Our Words Matter

Words have power. They have the power to help or hurt, to build up or tear down, to bless or to curse. Our words aren’t neutral. What we say and how we say it can be a source of strength or a cause of great pain. When it comes to our relationships, our words matter.

Let no corrupting talk come out of your mouths, but only such as is good for building up, as fits the occasion, that it may give grace to those who hear.” (Ephesians 4:29, ESV)

When Paul wrote these words to the followers of Jesus in Ephesus, he was offering them divine insight into navigating their relationships. As we read these words from the Bible, I pray that God would apply His truth to our life, our words, and our relationships.

1. Stop using worthless words.

Paul says corrupting speech is contrary to Jesus Christ and the new way of life He has given us. “Corrupting talk” can point to words that are useless, but it probably has something more malicious in mind. It’s when we use our words to hurt someone, including deceitful words and malicious gossip. We must stop wounding our relationships with worthless words. We must refuse to let even one rotten word pour out of our mouths.

2. Use only words that build others up.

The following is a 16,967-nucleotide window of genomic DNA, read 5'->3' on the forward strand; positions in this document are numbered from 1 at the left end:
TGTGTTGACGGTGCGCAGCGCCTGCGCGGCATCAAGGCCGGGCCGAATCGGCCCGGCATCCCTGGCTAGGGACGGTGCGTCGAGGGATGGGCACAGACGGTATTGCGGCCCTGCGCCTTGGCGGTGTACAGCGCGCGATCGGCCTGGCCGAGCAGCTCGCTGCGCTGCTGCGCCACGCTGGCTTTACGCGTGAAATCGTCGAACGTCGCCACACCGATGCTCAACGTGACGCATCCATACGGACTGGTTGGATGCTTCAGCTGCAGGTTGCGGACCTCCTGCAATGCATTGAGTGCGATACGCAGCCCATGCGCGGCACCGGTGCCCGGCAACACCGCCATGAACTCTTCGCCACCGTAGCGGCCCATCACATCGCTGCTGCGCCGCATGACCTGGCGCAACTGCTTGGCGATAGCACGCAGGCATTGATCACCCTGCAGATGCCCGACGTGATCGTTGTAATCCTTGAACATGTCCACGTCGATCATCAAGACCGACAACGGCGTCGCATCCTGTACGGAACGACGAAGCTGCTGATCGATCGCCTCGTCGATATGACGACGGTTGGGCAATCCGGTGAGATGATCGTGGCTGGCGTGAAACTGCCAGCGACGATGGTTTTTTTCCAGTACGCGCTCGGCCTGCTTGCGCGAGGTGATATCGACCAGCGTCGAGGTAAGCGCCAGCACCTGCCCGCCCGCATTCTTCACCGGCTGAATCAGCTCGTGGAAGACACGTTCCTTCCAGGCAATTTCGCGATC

Instead of rotten words, we must build up others through our words so that people around us are swirling in Christ’s grace rather than salacious sewage. Paul says that our words must be good for edifying and grace-giving.

Edifying words include communication that helps to build up what is lacking in the lives of others. Grace-giving words include communication that empowers our friends and family to pursue what God wants by living in His power. The goal is to build up, not tear down.

Jesus wants us to know that our words matter. He gave a warning to a group of religious leaders of His day:

I tell you that on the day of judgment people will have to account for every careless word they speak.” (Matthew 12:36, HCSB)

God takes our words seriously, and so should we. Now, I know that words don’t fix every relationship or fix everything in a relationship. There are many times deeper issues that need to be navigated, but the words we use do matter, and they can only help a relationship flourish.

 

4 thoughts on “Our Words Matter”

  1. Well said. Thanks pastor Eric for leading the way in this new series with the Devotionals and companion study groups.

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  2. Great words spoken at yesterday’s message! Particularly – it’s HOW we say our words not just the words themselves!

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  3. Thank you for the message and the reminder that our words matter! I know good communication is the foundation of a healthy relationship. Your message brings this point to a new level with the HOW and WHY we must “set a guard at the door of our lips”. Amen Eric!!

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